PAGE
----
The Sigmas are remarkable lenses. So much so that I will probably leave the 28 & 35 LTM's out of my limited bag space for now. I was thinking carrying both the 50mm 1.8 and 85mm 1.9, but now that the IVsb has been repaired, I may end up having only the 50mm 1.8 on the IVsb and leaving the 85mm out. Film and processing is so expensive, though. I'll probably put the 85mm back and take the camera out after a couple of rolls remind my wallet for the reason to go digital.
  6. Bolampau

    Bolampau TalkEmount Veteran

    Apr 22, 2012
    Lincolnshire, England
    Real Name:
    Dioptrick - Yep, agree entirely and I remain impressed with the kit lens. i was surprised how well the Sigma 30mm did!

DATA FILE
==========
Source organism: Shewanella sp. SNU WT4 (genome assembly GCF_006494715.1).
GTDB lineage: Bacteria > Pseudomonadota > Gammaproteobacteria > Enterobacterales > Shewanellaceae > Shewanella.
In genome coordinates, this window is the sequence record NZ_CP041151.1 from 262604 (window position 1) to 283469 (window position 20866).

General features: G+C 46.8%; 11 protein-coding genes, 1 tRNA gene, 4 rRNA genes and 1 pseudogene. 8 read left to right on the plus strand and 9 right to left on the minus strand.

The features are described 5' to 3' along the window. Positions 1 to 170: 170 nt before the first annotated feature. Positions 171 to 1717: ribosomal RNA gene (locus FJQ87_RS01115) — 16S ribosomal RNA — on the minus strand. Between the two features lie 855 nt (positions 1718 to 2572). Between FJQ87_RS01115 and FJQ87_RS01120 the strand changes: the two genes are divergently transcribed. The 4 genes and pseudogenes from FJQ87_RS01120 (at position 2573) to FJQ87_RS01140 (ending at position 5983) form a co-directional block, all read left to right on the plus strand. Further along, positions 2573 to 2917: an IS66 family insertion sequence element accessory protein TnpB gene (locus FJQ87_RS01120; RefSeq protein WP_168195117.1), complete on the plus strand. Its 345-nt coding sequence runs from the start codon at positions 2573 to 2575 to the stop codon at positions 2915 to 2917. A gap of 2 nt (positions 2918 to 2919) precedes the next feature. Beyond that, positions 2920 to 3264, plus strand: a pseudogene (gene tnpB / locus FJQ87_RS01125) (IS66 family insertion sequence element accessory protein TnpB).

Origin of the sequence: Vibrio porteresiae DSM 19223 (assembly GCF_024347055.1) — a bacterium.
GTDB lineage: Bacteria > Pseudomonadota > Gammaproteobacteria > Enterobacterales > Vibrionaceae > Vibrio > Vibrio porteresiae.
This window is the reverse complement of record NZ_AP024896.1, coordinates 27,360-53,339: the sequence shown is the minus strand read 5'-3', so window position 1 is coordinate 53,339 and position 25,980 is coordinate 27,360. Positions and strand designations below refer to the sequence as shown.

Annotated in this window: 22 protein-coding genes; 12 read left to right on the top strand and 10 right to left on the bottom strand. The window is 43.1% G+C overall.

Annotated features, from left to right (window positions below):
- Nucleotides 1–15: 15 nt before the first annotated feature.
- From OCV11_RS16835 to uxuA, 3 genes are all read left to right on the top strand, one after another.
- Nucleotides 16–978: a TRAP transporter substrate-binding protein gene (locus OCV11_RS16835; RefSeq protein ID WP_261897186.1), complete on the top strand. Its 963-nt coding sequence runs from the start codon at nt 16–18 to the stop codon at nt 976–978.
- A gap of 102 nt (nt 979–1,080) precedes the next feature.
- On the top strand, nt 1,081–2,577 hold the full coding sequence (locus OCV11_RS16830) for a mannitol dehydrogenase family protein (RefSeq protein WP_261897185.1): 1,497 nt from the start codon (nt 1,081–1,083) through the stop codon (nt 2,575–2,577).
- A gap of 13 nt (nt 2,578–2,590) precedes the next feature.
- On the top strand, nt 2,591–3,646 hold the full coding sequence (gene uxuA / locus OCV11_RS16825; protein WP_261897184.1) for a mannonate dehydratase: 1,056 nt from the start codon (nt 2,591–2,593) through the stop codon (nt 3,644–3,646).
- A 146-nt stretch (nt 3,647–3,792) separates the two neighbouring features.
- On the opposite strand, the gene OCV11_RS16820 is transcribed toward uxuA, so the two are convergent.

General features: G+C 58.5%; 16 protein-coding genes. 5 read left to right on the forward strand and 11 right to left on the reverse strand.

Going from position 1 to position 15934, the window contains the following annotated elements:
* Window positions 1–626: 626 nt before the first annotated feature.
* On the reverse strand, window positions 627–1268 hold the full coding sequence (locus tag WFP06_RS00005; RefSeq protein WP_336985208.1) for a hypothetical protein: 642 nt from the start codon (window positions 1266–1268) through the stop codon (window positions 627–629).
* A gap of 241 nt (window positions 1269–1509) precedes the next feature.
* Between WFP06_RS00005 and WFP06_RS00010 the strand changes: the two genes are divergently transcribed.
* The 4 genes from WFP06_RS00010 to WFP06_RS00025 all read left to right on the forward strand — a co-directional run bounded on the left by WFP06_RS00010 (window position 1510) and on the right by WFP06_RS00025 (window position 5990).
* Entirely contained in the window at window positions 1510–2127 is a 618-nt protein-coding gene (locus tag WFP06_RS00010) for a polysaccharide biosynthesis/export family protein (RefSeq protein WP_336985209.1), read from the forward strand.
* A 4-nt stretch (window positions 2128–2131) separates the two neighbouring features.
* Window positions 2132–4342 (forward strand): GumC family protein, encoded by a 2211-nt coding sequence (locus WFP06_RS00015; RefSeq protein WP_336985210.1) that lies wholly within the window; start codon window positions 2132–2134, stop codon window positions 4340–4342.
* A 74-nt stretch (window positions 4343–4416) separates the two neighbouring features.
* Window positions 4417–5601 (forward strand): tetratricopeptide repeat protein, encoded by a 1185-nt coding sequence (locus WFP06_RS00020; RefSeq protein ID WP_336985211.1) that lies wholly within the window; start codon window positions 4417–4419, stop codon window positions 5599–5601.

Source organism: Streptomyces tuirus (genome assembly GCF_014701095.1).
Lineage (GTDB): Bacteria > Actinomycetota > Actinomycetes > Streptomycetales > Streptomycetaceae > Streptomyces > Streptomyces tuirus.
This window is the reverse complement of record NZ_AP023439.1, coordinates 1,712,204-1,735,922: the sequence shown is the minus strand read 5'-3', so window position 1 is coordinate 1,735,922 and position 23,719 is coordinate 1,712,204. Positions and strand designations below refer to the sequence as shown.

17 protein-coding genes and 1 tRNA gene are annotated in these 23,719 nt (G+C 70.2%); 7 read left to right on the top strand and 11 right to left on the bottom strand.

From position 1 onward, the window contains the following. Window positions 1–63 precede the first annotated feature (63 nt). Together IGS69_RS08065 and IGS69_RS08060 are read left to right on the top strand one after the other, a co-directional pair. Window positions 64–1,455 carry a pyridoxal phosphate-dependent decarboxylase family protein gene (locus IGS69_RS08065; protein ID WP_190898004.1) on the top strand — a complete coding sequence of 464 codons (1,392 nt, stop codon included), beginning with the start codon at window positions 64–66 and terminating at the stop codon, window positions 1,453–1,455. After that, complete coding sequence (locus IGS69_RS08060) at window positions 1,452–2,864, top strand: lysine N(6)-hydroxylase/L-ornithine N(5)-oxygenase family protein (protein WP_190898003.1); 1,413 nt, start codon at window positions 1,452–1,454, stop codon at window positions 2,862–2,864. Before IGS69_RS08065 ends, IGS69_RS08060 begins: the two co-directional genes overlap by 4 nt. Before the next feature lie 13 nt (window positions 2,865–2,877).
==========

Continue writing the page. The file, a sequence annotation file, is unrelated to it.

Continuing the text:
Much appreciated DB!

  7. JTM_CR

    JTM_CR TalkEmount Regular

    Aug 23, 2012
    everything look great on the sigma, but look at the rocks look real color in the cannon. interesting.
  8. BigMike

    BigMike TalkEmount Rookie

    Aug 28, 2012
    Just got the Sigma 30 today and fired a few test shots. Really liking what I'm seeing, tack sharp and great colours, makes the how combo nice and compact too.
  9. dbmiller

    dbmiller TalkEmount Top Veteran

    Mar 2, 2012
    New England
    While responding to another thread, I remembered this comparison I had done between the 18-55 kit, Sigma 30mm, and my two Canon LTM's 28/3.5 and 35/2.8.

    But the embedded pictures were broken. They were still in the library, but the links got broken when the forum moved long ago. I have edited the original posts and the gallery links are now working.
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  10. WNG

    WNG TalkEmount All-Pro

    Aug 12, 2014
    Arrid Zone-A, USA
    Real Name:
    Thanks for updating the comparison. I wasn't able to see the results when I came across this thread back then. Informative!